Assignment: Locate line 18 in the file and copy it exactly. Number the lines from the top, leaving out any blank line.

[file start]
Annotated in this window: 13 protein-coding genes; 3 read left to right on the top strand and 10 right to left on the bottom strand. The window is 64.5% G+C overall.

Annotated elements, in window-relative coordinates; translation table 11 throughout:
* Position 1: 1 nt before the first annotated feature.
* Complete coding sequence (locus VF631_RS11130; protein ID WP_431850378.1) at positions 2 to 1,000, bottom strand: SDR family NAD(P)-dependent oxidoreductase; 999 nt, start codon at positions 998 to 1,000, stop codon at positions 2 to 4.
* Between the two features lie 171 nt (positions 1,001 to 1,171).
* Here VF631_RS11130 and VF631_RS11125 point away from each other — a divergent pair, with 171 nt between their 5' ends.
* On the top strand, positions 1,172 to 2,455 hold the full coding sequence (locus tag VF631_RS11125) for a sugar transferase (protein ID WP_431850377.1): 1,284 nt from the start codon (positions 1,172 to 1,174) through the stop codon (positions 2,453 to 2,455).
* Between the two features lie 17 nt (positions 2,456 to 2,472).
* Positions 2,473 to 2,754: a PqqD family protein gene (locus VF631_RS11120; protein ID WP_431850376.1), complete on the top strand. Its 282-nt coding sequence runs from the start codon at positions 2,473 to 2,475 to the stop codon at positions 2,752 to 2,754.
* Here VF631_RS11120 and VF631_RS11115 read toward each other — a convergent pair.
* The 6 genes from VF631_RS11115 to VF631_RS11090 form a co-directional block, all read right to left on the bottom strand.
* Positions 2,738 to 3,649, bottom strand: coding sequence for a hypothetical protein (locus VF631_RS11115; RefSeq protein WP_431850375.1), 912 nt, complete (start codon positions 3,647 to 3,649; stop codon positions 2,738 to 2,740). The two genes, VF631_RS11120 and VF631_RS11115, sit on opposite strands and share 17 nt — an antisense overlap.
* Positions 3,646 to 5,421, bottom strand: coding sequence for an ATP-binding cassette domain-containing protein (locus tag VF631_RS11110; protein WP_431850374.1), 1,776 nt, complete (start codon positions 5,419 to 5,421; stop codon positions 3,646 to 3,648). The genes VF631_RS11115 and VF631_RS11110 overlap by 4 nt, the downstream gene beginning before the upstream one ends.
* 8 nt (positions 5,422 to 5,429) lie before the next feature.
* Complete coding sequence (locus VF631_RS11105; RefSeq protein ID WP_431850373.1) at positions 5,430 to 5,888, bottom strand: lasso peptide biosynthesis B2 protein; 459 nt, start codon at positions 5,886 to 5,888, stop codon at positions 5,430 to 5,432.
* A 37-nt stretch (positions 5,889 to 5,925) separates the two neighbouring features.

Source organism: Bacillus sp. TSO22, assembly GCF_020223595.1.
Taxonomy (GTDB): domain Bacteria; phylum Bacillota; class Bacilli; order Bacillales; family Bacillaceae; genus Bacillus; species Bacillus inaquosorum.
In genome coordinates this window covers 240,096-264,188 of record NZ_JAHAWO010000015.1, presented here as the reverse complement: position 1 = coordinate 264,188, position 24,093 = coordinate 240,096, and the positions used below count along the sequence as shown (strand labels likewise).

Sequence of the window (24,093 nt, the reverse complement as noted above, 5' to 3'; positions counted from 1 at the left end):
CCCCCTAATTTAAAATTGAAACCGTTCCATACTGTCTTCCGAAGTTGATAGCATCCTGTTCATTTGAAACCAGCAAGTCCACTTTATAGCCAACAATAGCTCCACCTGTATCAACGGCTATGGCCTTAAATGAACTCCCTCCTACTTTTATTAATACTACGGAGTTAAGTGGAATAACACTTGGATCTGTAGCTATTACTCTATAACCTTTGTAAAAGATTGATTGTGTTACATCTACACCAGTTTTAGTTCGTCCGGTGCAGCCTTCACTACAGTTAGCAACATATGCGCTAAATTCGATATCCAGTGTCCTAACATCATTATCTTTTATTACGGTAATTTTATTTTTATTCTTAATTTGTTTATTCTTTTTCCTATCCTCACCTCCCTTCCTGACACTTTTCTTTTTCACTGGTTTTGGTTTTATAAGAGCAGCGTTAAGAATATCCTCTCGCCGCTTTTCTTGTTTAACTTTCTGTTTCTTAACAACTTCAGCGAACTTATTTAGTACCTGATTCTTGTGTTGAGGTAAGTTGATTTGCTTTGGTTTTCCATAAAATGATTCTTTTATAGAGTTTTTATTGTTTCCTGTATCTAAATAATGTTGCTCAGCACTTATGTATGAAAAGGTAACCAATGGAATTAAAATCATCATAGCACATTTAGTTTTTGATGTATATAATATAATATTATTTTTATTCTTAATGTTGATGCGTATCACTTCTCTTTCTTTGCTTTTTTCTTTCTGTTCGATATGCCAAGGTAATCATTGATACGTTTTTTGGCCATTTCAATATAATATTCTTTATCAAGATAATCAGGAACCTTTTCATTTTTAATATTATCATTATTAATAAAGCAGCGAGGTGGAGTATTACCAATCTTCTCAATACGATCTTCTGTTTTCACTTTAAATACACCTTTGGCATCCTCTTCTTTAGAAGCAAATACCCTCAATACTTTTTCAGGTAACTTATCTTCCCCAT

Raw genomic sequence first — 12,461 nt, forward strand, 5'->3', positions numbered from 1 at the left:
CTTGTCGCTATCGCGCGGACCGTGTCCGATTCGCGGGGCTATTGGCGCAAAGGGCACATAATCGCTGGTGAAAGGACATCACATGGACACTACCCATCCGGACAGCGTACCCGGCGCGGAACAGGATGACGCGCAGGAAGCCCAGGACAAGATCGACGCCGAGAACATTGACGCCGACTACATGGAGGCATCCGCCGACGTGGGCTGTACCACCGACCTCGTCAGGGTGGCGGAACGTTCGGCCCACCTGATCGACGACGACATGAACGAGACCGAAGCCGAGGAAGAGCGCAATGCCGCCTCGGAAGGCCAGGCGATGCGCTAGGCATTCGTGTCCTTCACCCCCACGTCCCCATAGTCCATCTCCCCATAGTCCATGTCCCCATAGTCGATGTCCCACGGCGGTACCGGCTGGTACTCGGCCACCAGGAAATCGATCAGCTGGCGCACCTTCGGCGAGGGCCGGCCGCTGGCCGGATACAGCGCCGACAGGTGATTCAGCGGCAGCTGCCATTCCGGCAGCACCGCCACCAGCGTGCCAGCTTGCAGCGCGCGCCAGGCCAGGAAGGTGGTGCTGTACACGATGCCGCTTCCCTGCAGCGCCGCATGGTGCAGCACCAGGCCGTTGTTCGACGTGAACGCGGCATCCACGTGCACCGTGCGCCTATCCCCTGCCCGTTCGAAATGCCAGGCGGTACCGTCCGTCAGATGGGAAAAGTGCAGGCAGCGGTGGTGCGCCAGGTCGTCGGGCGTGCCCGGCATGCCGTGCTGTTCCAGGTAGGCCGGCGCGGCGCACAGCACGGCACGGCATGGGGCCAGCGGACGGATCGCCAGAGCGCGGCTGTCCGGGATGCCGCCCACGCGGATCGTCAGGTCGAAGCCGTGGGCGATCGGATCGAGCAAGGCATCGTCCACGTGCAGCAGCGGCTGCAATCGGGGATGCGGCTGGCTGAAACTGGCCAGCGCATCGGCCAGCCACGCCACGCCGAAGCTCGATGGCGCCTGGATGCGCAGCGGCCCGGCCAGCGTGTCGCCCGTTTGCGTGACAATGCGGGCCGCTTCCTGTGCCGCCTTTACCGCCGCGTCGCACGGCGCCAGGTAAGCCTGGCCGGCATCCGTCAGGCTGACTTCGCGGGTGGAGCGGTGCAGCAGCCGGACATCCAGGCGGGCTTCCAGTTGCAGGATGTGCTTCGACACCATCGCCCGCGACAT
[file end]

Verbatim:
Taxonomy (GTDB): domain Bacteria; phylum Bacillota; class Bacilli; order Bacillales; family Bacillaceae; genus Bacillus; species Bacillus inaquosorum.